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Abu Dhabi, UAEMonday 25 June 2018

Where are they now? Portugal's lost boys of Euro 2016

Since being crowned champions of Europe two years ago Portugal's squad has become an increasingly peripatetic troupe

Portugal's players celebrate after they beat France during the Euro 2016 final at the Stade de France in Saint-Denis, north of Paris. Philippe Desmazes / AFP
Portugal's players celebrate after they beat France during the Euro 2016 final at the Stade de France in Saint-Denis, north of Paris. Philippe Desmazes / AFP

Cristiano Ronaldo turned 33 today. He has probably had happier birthdays in terms of his professional circumstances. His penultimate day as a 32 year old featured the holder of the Ballon d’Or being substituted for Real Madrid, amid various expressions – surprise, a hint of indignation – on the player’s face.

Madrid dropped more points, too, leaving their defence of the Spanish title, one of the five trophies Ronaldo spearheaded his club to in 2017, ever more tatty.

Messages wishing CR7 a happy birthday came from all over the world, and from a wide array of the new homes many of his compatriots in the Portugal national team, the European champions, are currently settling into. Ronaldo would be forgiven for reflecting that the 18 months since he limped off the field at the Stade de France early in a remarkable final of Euro 2016, and watched his teammates grind their way to an unlikely extra-time victory over France and deliver Portugal’s first major international championship, seems a long stretch of time ago.

So much has altered for the Portuguese players who conjured that against-the-odds triumph. Three of the front four who lined up in the final alongside Ronaldo have changed club not once, but twice in the period, and the other member of the advanced line of midfielders was obliged to undergo the same transfer twice in the space of five months because of a farcical administrative error.

Adrien Silva, left, had to wait four months to make his Leicester City debut after his transfer from Sporting missed the summer 2017 deadline by 14 seconds. Michael Regan/Getty Images
Adrien Silva, left, had to wait four months to make his Leicester City debut after his transfer from Sporting missed the summer 2017 deadline by 14 seconds. Michael Regan/Getty Images

That was Adrien Silva, whose performances at Euro 2016 made him a target for a few Premier League clubs. He believed he had signed for Leicester City from Lisbon’s Sporting last August, only for buyer and player to be informed the relevant paperwork had reached Fifa’s transfer registration centre 14 seconds after deadline. He spent four months unable to play, and acknowledges that establishing a regular place in Leicester’s team now that the procedures have been completed may be a prerequisite to going to the World Cup.

Meanwhile, two emerging young players from Euro 2016 have hit big hurdles, and, like Adrien Silva, find themselves in English football feeling there is lost time to make up. Renato Sanches went to Euro 2016 as an 18 year old for whom Bayern Munich had agreed to pay Benfica a potential €80 million (Dh366m) – much of it in add-ons and long-term bonuses – yet now finds himself peripheral to a relegation struggle at Swansea City, to whom Bayern loaned Sanches last August.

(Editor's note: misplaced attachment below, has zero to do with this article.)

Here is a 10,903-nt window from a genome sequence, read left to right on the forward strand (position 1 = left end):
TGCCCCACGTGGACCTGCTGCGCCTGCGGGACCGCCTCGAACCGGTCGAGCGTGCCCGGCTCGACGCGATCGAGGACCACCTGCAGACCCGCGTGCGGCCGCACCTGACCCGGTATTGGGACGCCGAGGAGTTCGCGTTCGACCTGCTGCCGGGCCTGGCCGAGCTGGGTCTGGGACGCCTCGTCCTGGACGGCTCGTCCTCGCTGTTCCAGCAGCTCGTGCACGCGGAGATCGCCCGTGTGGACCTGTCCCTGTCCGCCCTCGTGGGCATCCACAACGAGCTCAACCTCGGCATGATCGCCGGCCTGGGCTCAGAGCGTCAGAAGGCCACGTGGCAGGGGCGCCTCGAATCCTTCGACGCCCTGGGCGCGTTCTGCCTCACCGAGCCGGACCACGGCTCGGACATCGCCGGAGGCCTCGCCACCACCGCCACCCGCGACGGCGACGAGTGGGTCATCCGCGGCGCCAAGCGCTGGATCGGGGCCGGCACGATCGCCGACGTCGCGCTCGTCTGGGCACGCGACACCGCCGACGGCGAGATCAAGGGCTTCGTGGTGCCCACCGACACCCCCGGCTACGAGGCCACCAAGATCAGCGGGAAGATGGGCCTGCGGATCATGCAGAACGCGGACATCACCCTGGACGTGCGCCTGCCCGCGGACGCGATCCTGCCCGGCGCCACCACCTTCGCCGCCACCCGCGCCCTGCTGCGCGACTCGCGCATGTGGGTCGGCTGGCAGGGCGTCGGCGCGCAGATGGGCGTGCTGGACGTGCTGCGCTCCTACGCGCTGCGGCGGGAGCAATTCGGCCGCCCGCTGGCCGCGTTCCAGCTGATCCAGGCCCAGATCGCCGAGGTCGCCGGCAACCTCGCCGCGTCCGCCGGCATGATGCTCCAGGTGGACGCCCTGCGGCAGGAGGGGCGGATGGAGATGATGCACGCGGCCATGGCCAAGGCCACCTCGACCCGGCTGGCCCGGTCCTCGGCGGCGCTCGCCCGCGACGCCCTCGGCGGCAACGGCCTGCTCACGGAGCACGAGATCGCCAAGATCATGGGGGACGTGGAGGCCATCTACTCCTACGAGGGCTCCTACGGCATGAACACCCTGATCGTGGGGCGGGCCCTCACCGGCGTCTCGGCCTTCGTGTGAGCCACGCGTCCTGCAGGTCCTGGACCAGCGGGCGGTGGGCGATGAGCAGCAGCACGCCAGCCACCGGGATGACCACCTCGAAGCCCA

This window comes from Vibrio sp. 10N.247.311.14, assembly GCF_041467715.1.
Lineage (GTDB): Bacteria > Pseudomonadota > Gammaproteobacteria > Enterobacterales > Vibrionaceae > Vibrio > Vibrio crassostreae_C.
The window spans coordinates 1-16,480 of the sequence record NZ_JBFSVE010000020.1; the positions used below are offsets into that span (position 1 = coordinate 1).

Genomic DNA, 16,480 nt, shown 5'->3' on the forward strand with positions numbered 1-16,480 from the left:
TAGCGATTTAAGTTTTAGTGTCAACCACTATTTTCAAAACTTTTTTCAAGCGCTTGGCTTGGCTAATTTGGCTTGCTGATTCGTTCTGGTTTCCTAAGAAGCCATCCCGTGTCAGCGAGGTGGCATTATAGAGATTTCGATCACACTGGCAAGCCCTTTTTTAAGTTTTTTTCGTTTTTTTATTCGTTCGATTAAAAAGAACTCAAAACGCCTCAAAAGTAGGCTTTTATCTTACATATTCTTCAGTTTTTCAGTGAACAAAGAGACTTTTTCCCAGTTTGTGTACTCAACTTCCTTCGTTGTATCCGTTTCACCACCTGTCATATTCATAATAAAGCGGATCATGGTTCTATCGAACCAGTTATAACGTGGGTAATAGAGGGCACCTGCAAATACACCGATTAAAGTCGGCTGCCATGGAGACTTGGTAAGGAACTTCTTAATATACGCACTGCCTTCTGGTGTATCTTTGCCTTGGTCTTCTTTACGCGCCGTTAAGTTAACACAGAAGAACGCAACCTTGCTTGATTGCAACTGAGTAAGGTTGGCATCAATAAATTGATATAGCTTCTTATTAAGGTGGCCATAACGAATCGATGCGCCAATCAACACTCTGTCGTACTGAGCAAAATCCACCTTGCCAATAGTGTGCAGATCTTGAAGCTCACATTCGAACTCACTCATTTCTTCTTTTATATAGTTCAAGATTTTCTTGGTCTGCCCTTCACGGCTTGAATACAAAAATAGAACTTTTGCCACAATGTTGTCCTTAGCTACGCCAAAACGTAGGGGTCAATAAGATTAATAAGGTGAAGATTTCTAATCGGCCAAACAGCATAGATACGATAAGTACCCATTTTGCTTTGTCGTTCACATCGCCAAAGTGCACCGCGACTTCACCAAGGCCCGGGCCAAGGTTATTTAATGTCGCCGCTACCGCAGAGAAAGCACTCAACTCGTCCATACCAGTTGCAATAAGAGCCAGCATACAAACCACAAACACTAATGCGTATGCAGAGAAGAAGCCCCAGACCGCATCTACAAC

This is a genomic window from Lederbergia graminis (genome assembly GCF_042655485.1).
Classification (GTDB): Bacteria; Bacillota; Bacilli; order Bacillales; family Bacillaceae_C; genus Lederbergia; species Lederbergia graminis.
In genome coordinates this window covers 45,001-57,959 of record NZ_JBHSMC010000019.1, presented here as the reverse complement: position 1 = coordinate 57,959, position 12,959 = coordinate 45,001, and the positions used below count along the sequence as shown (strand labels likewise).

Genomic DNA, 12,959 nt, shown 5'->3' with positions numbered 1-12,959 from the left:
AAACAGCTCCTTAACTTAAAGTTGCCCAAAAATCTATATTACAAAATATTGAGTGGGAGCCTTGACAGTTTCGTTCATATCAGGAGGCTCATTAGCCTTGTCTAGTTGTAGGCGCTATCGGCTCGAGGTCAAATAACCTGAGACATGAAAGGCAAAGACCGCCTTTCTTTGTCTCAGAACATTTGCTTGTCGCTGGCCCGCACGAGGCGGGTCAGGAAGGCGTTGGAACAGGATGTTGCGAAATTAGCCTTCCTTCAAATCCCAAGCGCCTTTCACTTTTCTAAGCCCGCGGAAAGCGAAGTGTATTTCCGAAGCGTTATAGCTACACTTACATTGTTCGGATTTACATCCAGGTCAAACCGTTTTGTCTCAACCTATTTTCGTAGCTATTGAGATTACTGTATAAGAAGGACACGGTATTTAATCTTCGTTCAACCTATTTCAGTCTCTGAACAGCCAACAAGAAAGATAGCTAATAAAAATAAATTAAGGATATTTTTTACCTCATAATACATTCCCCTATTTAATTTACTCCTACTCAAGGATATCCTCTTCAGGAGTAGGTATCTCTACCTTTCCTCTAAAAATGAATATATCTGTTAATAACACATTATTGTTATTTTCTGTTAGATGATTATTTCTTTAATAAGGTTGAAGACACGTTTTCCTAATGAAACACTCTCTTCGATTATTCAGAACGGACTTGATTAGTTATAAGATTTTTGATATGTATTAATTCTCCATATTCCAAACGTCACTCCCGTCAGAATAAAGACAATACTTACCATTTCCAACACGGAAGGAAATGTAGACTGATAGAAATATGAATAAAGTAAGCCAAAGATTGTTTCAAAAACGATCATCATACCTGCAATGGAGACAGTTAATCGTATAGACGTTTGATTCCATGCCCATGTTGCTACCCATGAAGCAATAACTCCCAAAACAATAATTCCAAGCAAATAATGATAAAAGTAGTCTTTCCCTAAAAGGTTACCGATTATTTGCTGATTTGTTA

“A boy with the weight of the world on his shoulders,” said Paul Clement, the Swansea manager – since sacked - who signed him and soon found his performances “made it difficult to pick him".

Renato Sanches, centre, is "a boy with the weight of the world on his shoulders", according to Paul Clement, who took the Portuguese midfielder on loan to Swansea City from Bayern Munich, before he was sacked. David Klein / Reuters
Renato Sanches, centre, is "a boy with the weight of the world on his shoulders", according to Paul Clement, who took the Portuguese midfielder on loan to Swansea City from Bayern Munich, before he was sacked. David Klein / Reuters

The there’s Joao Mario, who was 23 when he became a European champion, and joined Inter Milan for over €40m on the back of a tournament he had graced with his industry and slick passing. He has just moved to West Ham United on loan, with his opportunities in Inter’s starting XI dwindling.

At West Ham, Joao Mario is involved in a relegation scuffle, and joined in it by Jose Fonte, pillar of the Portugal defence at Euro 2016. A year after moving to London from Southampton, the 34-year-old defender had not been glimpsed much lately, and is struggling to reclaim a place in West Ham’s side following a long injury.

Joao Mario has swapped the bench at Inter Milan for a relegation fight at West Ham United. David Klein / Reuters
Joao Mario has swapped the bench at Inter Milan for a relegation fight at West Ham United. David Klein / Reuters

Another veteran, Nani, who has moved from Turkey to Spain then to Italy since Euro 2016, is these days generally used from the bench at Lazio, while the surprising hero of the European championship final, the tall striker Eder, who came on as a substitute with 10 minutes of normal time remaining and then struck the only goal of the night with 109 minutes on the clock, finds himself scratching around for minutes at Lokomotiv Moscow. He is there on loan from Lille, the club who had signed him from Swansea City 18 months ago.

Eder has not played a full 90 minutes in the Russian Premier League since October, although his club will resume their campaign after the winter break top of the table. Don’t bet on Eder being in Russia come June, as support-act to Ronaldo and the rest of Portugal’s increasingly peripatetic troupe.

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